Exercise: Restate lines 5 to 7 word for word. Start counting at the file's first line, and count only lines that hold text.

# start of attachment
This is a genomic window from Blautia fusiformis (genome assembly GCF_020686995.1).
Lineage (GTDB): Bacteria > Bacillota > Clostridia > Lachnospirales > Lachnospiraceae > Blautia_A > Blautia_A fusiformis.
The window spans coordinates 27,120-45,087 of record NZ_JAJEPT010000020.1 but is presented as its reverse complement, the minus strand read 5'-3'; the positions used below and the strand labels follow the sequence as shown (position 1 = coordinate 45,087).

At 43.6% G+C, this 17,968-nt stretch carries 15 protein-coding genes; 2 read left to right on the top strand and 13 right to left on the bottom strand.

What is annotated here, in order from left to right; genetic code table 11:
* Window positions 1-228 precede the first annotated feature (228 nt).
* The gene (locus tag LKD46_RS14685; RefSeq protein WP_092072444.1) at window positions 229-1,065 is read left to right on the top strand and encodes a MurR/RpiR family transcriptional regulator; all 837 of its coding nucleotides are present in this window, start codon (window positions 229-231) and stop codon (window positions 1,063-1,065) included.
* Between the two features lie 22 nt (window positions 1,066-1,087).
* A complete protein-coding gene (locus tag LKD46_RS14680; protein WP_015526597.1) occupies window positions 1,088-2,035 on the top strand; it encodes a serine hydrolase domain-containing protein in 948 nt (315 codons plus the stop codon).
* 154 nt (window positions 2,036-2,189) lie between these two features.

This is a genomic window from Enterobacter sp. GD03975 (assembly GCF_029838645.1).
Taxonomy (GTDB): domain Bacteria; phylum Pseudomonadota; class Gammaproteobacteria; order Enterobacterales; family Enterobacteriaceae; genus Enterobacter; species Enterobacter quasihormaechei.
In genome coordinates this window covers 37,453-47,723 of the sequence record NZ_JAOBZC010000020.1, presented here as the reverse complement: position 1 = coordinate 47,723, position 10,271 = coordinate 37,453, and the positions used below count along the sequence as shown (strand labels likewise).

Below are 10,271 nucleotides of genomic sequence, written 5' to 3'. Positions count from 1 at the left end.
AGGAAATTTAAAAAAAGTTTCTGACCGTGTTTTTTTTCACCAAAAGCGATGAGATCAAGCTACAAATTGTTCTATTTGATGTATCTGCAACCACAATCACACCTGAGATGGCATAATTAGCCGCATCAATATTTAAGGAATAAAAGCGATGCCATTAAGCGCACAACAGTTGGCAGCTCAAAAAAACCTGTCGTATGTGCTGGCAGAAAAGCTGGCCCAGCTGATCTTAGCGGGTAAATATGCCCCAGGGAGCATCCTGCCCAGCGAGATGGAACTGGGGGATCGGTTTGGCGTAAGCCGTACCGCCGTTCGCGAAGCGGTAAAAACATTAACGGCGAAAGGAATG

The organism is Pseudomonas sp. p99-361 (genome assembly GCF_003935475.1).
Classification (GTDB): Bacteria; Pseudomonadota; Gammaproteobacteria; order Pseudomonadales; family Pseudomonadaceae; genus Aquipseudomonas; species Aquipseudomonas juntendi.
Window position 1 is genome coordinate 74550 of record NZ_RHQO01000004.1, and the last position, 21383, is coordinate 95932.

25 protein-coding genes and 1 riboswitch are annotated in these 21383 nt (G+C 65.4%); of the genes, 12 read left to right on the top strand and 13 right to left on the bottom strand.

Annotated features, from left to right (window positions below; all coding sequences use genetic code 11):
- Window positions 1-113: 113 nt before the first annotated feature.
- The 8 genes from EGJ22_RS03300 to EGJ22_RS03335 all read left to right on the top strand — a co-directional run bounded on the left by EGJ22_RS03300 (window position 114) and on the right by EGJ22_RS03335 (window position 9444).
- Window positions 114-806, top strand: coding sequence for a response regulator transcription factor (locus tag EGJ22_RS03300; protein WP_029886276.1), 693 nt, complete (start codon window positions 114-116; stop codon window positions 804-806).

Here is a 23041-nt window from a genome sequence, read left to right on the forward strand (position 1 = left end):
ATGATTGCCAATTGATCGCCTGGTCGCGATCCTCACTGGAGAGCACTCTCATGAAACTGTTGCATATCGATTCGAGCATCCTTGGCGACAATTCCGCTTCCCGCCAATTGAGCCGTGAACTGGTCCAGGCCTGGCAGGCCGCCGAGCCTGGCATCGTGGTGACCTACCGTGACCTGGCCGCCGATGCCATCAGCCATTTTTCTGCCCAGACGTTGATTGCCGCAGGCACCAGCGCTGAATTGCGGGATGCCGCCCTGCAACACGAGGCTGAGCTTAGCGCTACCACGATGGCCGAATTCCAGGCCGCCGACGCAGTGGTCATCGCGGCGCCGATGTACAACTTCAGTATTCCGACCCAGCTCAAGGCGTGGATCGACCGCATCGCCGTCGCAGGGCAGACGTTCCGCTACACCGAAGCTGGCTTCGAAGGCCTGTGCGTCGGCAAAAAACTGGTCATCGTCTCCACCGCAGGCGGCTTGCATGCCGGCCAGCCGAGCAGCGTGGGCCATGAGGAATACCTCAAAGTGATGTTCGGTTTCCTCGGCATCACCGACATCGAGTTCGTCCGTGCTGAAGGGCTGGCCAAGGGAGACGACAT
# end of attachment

What is annotated here, in order from left to right; genetic code table 11:
* Window positions 1-228 precede the first annotated feature (228 nt).
* The gene (locus tag LKD46_RS14685; RefSeq protein WP_092072444.1) at window positions 229-1,065 is read left to right on the top strand and encodes a MurR/RpiR family transcriptional regulator; all 837 of its coding nucleotides are present in this window, start codon (window positions 229-231) and stop codon (window positions 1,063-1,065) included.